with last night’s rain
or the street washers’ efforts
it was early morning
still a bit nippy
and we went
to have coffee together
but we didn’t have coffee
because we had to shout at each other a little first
so things felt awkward afterwards
I remember you
watering the flowers
singing to them quietly
so they would grow better
and how, cheeks flushed, after work,
you downed a tumbler of cognac
to which I objected
have some respect
that’s good stuff
I remember
the spring in Greece
when you sobered me up
with olive oil and vinegar
you followed the advice
of the women in our neighbourhood
that’s how they tortured
their husbands
then came the summer
and the two of us, sunburnt,
lay prostrate in our room
with a big wet towel
across our backs
and we whispered: listen
the heat is so strong that it buzzes
at night
we sat on the terrace
nuzzling the cold chenin blanc
that’s when we discovered it
I look at your profile
as you take your shoe off
to shake out the beach sand
and at your foot
my God, what a foot that was
I remember
how you fought with the waiter
when he brought me the wrong drink
not the one I’d ordered
how we made love
with the TV on
a romantic movie blaring
I teach you my tongue
by rolling poetry off it
I see you
sitting on the edge of the bath
while I am shaving
you are massaging in face cream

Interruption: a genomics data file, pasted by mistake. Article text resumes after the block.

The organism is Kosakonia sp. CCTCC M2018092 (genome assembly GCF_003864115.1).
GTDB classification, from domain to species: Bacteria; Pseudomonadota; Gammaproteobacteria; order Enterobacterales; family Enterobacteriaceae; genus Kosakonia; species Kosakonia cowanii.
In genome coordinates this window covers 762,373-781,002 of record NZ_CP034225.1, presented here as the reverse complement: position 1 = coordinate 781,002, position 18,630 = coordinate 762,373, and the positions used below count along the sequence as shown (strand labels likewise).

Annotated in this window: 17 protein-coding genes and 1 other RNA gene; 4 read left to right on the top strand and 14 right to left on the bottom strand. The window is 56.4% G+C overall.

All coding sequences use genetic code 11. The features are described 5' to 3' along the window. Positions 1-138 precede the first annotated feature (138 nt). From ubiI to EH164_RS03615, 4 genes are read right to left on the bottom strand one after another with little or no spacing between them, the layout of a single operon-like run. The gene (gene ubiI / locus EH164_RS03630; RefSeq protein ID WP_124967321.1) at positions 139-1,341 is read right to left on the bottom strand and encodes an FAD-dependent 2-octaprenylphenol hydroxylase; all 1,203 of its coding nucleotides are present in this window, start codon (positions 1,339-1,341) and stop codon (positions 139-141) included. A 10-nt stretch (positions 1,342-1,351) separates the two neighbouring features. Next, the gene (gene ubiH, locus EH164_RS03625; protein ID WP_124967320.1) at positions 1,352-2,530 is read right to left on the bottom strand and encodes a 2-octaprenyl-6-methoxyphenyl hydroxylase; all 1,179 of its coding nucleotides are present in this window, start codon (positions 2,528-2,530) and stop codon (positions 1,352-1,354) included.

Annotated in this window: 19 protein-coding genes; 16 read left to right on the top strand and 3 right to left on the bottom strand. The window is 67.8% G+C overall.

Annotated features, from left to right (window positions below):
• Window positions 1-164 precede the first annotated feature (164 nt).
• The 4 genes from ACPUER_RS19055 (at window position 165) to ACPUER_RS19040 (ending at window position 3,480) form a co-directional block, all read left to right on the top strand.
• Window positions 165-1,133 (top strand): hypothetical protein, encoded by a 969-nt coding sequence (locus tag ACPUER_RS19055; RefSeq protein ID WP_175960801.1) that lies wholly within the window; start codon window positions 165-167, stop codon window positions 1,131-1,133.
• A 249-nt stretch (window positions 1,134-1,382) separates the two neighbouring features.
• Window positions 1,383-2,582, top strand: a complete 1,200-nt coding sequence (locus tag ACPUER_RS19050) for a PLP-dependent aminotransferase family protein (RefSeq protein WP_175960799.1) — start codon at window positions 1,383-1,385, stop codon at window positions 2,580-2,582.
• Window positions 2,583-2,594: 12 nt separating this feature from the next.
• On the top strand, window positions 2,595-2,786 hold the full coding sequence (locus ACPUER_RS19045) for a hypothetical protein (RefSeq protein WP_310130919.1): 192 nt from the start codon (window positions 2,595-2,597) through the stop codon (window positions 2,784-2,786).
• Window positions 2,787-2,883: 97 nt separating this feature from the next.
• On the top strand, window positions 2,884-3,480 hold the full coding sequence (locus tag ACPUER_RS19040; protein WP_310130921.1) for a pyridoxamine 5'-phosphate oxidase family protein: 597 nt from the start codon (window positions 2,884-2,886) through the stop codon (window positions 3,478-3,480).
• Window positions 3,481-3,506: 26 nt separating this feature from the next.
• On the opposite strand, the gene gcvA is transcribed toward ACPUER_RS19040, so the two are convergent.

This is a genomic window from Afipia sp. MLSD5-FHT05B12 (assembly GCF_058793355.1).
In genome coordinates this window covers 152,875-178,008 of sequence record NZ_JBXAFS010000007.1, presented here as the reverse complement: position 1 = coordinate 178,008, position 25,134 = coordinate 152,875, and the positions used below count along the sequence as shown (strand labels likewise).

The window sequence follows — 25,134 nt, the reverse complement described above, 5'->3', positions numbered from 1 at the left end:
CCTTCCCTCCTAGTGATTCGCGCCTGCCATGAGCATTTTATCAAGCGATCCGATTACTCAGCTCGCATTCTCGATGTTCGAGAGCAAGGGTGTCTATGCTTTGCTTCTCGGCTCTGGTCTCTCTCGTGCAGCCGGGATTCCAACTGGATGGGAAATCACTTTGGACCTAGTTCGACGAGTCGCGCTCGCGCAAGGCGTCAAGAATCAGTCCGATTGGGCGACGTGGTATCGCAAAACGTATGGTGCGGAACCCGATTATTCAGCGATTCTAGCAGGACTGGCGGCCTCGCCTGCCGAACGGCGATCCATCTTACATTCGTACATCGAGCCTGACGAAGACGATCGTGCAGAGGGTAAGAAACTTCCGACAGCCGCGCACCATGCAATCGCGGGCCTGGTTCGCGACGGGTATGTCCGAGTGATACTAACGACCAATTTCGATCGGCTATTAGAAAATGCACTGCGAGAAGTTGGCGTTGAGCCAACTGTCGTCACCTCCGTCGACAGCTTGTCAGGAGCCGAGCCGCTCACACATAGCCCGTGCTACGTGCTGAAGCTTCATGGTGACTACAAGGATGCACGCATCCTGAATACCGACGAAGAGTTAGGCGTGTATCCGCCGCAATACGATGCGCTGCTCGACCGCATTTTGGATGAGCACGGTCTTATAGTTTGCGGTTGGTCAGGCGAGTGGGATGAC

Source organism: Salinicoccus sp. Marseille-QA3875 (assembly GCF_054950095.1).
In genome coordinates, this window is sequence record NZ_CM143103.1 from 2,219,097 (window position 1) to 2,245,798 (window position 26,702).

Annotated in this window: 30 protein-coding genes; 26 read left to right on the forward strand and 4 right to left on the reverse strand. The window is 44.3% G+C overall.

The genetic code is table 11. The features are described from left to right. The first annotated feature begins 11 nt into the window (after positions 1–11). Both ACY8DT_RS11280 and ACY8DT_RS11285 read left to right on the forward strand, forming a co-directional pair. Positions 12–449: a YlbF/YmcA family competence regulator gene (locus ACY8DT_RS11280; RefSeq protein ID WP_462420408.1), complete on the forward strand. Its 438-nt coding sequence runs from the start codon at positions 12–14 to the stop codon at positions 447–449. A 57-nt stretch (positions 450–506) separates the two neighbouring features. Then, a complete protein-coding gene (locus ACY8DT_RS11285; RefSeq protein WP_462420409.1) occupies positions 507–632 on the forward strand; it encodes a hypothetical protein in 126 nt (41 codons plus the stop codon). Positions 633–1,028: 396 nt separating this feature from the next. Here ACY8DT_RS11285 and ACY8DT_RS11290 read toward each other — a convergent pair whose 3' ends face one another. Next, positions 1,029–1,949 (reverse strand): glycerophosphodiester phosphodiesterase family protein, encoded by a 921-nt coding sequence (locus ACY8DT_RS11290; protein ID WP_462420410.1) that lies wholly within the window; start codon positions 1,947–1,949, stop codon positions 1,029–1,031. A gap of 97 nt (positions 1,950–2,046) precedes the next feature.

the hydrating make-up base
I see you collecting dry leaves around the garden
only the beautiful ones;
they still fall out
from books long left unopened
I remember
when you went to another room
to make secret phone calls
I pretended to read the paper
the financial reports
God forgive me, I was so…
I remember
your dog
our puppy, rather
who came up to the bed every morning
and burrowed between us
I remember
The first time you left
I looked out of the window
into an empty street
into the night
there was a poster for a cowboy movie
across the road
the radiators were cold
the boiler in the bathroom
your eyes
were there as soon as I closed mine
I remember
the smell of your clothes
forgotten in the cupboard
a large cardboard box
full of photos
God, what did I do with them?
Which one of my house moves
was the end of them?
I remember
quiet evenings
you painting
and me writing
or reading in the armchair
I remember
The flowers which kept arriving
each morning
suffusing the apartment
with their oppressive smell
perhaps I should have asked
who was sending them
I remember the night sounds
your breathing
and the muffled song of the drunks
coming from below
I remember how,
when you were to go “somewhere”,
I hurried you along
so you wouldn’t be late
pretending to have no clue
and how you came back
from hospital alone
with blue
rings around your eyes
something needed saying
I know
As soon as I was away
you packed your suitcases
toiletry bags
some of the things even spilled over
into the woven basket for the market
I remember
your silence in answer to my question
I remember
my silence in answer to your silence
I remember gazing through the window
and the sound of your key on the kitchen table
and the sound of the apartment door, opening
I remember
hitting you on the face
(All my life, my hand will follow
That trajectory)
and I remember you crying
well before impact

DUŠAN GOJKOV is a poet, short story writer, novelist, essayist, journalist, radio drama director. Published few books, and some prose and poetry in dozen Yugoslav (Serbian / Croatian / Bosnian / Macedonian) and foreign anthologies. Translated to several languages.